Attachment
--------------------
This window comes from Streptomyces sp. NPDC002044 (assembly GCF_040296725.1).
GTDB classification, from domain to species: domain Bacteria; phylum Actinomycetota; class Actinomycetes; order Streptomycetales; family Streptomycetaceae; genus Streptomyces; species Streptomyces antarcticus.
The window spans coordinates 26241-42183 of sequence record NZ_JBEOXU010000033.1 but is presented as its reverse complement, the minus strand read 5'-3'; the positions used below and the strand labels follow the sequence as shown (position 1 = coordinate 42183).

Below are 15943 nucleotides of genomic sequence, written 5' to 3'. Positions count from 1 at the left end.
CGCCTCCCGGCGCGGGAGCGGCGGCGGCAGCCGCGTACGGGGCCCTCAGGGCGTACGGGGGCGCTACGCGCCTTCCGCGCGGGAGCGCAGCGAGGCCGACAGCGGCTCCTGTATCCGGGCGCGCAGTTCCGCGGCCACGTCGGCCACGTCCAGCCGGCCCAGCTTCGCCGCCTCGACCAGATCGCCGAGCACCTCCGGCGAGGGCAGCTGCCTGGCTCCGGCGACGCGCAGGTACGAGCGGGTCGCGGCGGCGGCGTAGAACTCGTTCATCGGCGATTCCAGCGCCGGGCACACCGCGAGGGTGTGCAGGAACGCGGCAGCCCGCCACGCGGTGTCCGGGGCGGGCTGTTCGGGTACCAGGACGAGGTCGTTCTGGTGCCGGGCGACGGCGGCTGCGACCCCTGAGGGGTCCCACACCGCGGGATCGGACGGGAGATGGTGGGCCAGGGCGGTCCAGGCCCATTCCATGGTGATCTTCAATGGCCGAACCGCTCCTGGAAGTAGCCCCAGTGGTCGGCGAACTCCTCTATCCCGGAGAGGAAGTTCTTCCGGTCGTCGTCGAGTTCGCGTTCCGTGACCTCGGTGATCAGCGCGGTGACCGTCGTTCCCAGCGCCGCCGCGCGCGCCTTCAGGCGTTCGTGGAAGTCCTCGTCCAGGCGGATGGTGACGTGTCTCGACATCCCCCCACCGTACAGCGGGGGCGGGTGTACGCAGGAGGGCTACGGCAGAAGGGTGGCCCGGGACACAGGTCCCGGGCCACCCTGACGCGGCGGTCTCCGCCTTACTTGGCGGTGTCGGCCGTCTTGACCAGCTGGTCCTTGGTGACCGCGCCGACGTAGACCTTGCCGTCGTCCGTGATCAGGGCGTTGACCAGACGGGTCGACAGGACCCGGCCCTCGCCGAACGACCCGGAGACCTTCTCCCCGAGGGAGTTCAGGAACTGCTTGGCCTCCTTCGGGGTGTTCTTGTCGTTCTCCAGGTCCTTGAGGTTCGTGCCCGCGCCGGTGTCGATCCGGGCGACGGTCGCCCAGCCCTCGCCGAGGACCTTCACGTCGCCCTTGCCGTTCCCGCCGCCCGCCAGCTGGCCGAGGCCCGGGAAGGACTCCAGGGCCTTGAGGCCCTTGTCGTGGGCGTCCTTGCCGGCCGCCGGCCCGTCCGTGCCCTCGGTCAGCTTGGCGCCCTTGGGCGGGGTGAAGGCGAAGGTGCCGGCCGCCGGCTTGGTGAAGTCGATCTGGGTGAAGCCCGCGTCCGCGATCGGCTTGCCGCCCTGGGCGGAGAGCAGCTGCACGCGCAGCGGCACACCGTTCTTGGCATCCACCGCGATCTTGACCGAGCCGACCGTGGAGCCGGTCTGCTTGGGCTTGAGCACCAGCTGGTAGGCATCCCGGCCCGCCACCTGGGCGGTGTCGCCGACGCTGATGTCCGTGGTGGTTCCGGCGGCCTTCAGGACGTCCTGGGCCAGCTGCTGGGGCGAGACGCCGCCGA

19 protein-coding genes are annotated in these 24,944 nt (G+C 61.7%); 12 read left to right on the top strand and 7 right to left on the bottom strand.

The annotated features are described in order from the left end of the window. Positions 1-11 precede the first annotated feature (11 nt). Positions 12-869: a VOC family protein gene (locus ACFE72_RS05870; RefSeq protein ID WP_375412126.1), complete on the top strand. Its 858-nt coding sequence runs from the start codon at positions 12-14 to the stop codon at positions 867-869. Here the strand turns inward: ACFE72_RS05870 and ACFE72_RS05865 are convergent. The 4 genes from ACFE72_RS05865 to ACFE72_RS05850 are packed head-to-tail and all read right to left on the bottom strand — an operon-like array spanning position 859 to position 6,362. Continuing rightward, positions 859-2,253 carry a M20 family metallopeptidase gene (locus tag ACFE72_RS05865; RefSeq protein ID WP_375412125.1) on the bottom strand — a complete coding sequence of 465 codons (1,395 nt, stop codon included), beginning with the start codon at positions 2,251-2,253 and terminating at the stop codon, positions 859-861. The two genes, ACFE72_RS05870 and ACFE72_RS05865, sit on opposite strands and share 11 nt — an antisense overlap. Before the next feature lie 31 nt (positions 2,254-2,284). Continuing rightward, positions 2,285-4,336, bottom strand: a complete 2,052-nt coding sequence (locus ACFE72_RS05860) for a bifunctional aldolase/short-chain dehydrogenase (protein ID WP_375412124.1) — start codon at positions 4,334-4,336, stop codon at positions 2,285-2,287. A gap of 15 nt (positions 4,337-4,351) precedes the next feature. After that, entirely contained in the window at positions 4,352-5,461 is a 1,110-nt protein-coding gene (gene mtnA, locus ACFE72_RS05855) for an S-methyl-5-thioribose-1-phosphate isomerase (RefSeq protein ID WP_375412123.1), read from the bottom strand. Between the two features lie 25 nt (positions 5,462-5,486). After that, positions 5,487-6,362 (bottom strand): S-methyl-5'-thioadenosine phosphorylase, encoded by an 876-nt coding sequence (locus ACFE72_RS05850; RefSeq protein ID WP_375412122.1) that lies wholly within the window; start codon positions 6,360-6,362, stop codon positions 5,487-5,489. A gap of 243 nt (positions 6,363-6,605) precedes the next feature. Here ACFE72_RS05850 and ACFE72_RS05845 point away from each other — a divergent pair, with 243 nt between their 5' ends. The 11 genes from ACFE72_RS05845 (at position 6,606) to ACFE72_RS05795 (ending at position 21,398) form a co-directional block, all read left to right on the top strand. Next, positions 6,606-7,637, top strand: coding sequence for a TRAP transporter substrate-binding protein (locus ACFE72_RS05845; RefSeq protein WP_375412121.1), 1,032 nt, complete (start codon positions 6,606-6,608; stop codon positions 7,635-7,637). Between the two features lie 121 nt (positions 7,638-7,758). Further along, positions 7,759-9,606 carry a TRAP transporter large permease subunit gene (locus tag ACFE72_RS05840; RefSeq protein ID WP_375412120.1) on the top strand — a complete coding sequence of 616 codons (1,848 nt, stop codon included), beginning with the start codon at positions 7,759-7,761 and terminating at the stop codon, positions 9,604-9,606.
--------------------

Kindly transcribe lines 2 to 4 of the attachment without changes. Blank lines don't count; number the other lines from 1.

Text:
GTDB classification, from domain to species: domain Bacteria; phylum Actinomycetota; class Actinomycetes; order Streptomycetales; family Streptomycetaceae; genus Streptomyces; species Streptomyces antarcticus.
The window spans coordinates 26241-42183 of sequence record NZ_JBEOXU010000033.1 but is presented as its reverse complement, the minus strand read 5'-3'; the positions used below and the strand labels follow the sequence as shown (position 1 = coordinate 42183).

Below are 15943 nucleotides of genomic sequence, written 5' to 3'. Positions count from 1 at the left end.